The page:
4. Amanda Moore & Sondra Beverly & Michael Sherraden & Margaret Sherraden & Lissa Johnson & Mark Schreiner, 2001. "Saving and Asset-Accumulation Strategies Used by Low-Income Individuals," GE, Growth, Math methods 0108001, EconWPA, revised 27 Dec 2001.
    5. Baorong Guo, 2011. "Household Assets and Food Security: Evidence from the Survey of Program Dynamics," Journal of Family and Economic Issues, Springer, vol. 32(1), pages 98-110, March.
    6. Jane Kolodinsky & Caryl Stewart & Antonia Bullard, 2006. "Measuring Economic and Social Impacts of Membership in a Community Development Financial Institution," Journal of Family and Economic Issues, Springer, vol. 27(1), pages 27-47, April.
    7. Jeffrey Dew, 2007. "Two Sides of the Same Coin? The Differing Roles of Assets and Consumer Debt in Marriage," Journal of Family and Economic Issues, Springer, vol. 28(1), pages 89-104, March.
    8. Matthew Painter & Jonathan Vespa, 2012. "The Role of Cohabitation in Asset and Debt Accumulation During Marriage," Journal of Family and Economic Issues, Springer, vol. 33(4), pages 491-506, December.
    9. Elizabeth Whitaker & Janet Bokemeiner & Scott Loveridge, 2013. "Interactional Associations of Gender on Savings Behavior: Showing Gender’s Continued Influence on Economic Action," Journal of Family and Economic Issues, Springer, vol. 34(1), pages 105-119, March.
    10. Mark Schreiner & Michael Sherraden & Margaret Clancy & Lissa Johnson & Jami Curley & Min Zhan & Michal Grinstein-Weiss, 2001. "Asset accumulation in low-resource households: evidence from individual development accounts," Proceedings 799, Federal Reserve Bank of Chicago.
    11. William Elliott & Hyunzee Jung & Terri Friedline, 2010. "Math Achievement and Children’s Savings: Implications for Child Development Accounts," Journal of Family and Economic Issues, Springer, vol. 31(2), pages 171-184, June.
    12. Rebecca Vonderlack & Mark Schreiner, 2001. "Women, Microfinance, and Savings: Lessons and Proposals," Development and Comp Systems 0108004, EconWPA, revised 27 Dec 2001.
    13. Cynthia Sanders & Shirley Porterfield, 2010. "The Ownership Society and Women: Exploring Female Householders’ Ability to Accumulate Assets," Journal of Family and Economic Issues, Springer, vol. 31(1), pages 90-106, March.
    14. Amber Remble & Maria Marshall & Roman Keeney, 2014. "Household Saving Behavior and the Influence of Family-Owned Business," Journal of Family and Economic Issues, Springer, vol. 35(3), pages 411-422, September.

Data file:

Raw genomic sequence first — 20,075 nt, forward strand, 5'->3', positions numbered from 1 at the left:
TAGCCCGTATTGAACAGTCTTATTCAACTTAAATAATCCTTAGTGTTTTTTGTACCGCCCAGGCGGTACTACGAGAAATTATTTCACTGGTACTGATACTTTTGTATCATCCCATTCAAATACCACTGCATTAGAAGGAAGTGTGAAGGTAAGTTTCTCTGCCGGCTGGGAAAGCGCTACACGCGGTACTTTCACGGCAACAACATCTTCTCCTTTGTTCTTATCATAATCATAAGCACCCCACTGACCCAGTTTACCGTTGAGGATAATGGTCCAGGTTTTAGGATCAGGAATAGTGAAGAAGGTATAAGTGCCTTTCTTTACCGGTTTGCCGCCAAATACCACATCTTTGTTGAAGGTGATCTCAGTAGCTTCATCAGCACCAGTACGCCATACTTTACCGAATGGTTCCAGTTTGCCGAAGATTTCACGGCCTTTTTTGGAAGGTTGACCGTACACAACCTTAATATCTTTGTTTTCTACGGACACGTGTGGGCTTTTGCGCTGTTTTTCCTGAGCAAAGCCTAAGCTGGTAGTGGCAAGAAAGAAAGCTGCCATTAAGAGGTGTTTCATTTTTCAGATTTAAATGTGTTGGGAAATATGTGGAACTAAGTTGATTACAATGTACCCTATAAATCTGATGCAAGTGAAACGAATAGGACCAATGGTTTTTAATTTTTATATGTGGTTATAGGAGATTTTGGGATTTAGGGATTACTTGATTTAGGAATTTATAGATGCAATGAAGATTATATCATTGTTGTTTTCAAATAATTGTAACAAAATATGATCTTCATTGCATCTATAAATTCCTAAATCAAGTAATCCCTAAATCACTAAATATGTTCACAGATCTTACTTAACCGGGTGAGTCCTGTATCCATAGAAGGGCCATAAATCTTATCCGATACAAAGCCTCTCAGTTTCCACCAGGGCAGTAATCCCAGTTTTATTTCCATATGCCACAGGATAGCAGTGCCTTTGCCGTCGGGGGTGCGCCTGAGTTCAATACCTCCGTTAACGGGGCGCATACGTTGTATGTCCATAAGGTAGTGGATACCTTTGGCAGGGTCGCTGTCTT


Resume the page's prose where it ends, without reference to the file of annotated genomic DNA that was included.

15. David Okech, 2011. "Enrollment Decisions in a Child Development Accounts Program for Low-Income Families," Journal of Family and Economic Issues, Springer, vol. 32(3), pages 400-410, September.
    16. Patti Fisher, 2013. "Is There Evidence of Loss Aversion in Saving Behaviors in Spain?," Journal of Family and Economic Issues, Springer, vol. 34(1), pages 41-51, March.
    17. Margaret Clancy & Michal Grinstein-Weiss & Mark Schreiner, 2001. "Financial Education and Savings Outcomes in Individual Development Accounts," HEW 0108001, EconWPA, revised 27 Dec 2001.
    18. Angela Fontes, 2011. "Differences in the Likelihood of Ownership of Retirement Saving Assets by the Foreign and Native-Born," Journal of Family and Economic Issues, Springer, vol. 32(4), pages 612-624, December.
    19. Sondra Beverly & Daniel Schneider & Peter Tufano, 2006. "Splitting Tax Refunds and Building Savings: An Empirical Test," NBER Chapters,in: Tax Policy and the Economy, Volume 20, pages 111-162 National Bureau of Economic Research, Inc.

    More about this item

    Keywords

    Saving; asset accumulation; self-constraint; pyschological savings strategies;

    JEL classification:

    • O51 - Economic Development, Innovation, Technological Change, and Growth - - Economywide Country Studies - - - U.S.; Canada
    • I3 - Health, Education, and Welfare - - Welfare, Well-Being, and Poverty
    • N3 - Economic History - - Labor and Consumers, Demography, Education, Health, Welfare, Income, Wealth, Religion, and Philanthropy
    • D91 - Microeconomics - - Micro-Based Behavioral Economics - - - Role and Effects of Psychological, Emotional, Social, and Cognitive Factors on Decision Making